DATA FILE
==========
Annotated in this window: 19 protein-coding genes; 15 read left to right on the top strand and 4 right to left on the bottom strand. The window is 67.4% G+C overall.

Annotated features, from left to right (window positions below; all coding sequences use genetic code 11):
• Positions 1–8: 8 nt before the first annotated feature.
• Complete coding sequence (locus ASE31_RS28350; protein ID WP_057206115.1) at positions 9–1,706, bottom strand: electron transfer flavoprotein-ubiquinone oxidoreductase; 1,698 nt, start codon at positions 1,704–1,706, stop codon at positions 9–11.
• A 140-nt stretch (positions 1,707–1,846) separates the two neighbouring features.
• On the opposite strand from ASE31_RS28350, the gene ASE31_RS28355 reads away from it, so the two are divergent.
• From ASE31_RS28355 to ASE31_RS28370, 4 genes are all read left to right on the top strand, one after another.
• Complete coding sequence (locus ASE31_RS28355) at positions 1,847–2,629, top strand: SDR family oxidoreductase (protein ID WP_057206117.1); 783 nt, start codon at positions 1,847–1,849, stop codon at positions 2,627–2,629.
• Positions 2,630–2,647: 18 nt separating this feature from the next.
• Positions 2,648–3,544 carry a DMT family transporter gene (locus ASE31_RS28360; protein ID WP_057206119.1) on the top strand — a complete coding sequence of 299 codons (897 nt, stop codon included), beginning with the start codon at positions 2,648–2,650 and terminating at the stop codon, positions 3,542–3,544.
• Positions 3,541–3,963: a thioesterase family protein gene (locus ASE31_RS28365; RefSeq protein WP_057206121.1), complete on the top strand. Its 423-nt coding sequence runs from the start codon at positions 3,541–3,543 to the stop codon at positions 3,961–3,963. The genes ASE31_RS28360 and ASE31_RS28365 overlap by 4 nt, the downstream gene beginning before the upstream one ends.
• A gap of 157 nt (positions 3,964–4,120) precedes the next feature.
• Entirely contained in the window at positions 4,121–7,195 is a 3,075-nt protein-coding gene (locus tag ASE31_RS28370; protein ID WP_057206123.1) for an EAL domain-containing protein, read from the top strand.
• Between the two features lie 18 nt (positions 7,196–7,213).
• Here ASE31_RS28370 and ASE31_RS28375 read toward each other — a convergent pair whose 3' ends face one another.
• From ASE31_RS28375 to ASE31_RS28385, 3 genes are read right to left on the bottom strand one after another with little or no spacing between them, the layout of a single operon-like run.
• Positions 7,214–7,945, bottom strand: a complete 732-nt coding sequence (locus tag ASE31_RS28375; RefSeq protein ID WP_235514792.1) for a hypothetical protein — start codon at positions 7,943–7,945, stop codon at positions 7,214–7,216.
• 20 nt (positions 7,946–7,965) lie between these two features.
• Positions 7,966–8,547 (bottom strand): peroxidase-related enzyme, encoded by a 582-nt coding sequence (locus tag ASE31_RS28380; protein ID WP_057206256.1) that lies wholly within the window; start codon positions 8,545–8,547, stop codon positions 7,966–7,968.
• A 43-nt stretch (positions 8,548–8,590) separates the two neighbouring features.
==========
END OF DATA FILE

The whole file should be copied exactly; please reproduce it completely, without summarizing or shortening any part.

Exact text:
Annotated in this window: 19 protein-coding genes; 15 read left to right on the top strand and 4 right to left on the bottom strand. The window is 67.4% G+C overall.

Annotated features, from left to right (window positions below; all coding sequences use genetic code 11):
• Positions 1–8: 8 nt before the first annotated feature.
• Complete coding sequence (locus ASE31_RS28350; protein ID WP_057206115.1) at positions 9–1,706, bottom strand: electron transfer flavoprotein-ubiquinone oxidoreductase; 1,698 nt, start codon at positions 1,704–1,706, stop codon at positions 9–11.
• A 140-nt stretch (positions 1,707–1,846) separates the two neighbouring features.
• On the opposite strand from ASE31_RS28350, the gene ASE31_RS28355 reads away from it, so the two are divergent.
• From ASE31_RS28355 to ASE31_RS28370, 4 genes are all read left to right on the top strand, one after another.
• Complete coding sequence (locus ASE31_RS28355) at positions 1,847–2,629, top strand: SDR family oxidoreductase (protein ID WP_057206117.1); 783 nt, start codon at positions 1,847–1,849, stop codon at positions 2,627–2,629.
• Positions 2,630–2,647: 18 nt separating this feature from the next.
• Positions 2,648–3,544 carry a DMT family transporter gene (locus ASE31_RS28360; protein ID WP_057206119.1) on the top strand — a complete coding sequence of 299 codons (897 nt, stop codon included), beginning with the start codon at positions 2,648–2,650 and terminating at the stop codon, positions 3,542–3,544.
• Positions 3,541–3,963: a thioesterase family protein gene (locus ASE31_RS28365; RefSeq protein WP_057206121.1), complete on the top strand. Its 423-nt coding sequence runs from the start codon at positions 3,541–3,543 to the stop codon at positions 3,961–3,963. The genes ASE31_RS28360 and ASE31_RS28365 overlap by 4 nt, the downstream gene beginning before the upstream one ends.
• A gap of 157 nt (positions 3,964–4,120) precedes the next feature.
• Entirely contained in the window at positions 4,121–7,195 is a 3,075-nt protein-coding gene (locus tag ASE31_RS28370; protein ID WP_057206123.1) for an EAL domain-containing protein, read from the top strand.
• Between the two features lie 18 nt (positions 7,196–7,213).
• Here ASE31_RS28370 and ASE31_RS28375 read toward each other — a convergent pair whose 3' ends face one another.
• From ASE31_RS28375 to ASE31_RS28385, 3 genes are read right to left on the bottom strand one after another with little or no spacing between them, the layout of a single operon-like run.
• Positions 7,214–7,945, bottom strand: a complete 732-nt coding sequence (locus tag ASE31_RS28375; RefSeq protein ID WP_235514792.1) for a hypothetical protein — start codon at positions 7,943–7,945, stop codon at positions 7,214–7,216.
• 20 nt (positions 7,946–7,965) lie between these two features.
• Positions 7,966–8,547 (bottom strand): peroxidase-related enzyme, encoded by a 582-nt coding sequence (locus tag ASE31_RS28380; protein ID WP_057206256.1) that lies wholly within the window; start codon positions 8,545–8,547, stop codon positions 7,966–7,968.
• A 43-nt stretch (positions 8,548–8,590) separates the two neighbouring features.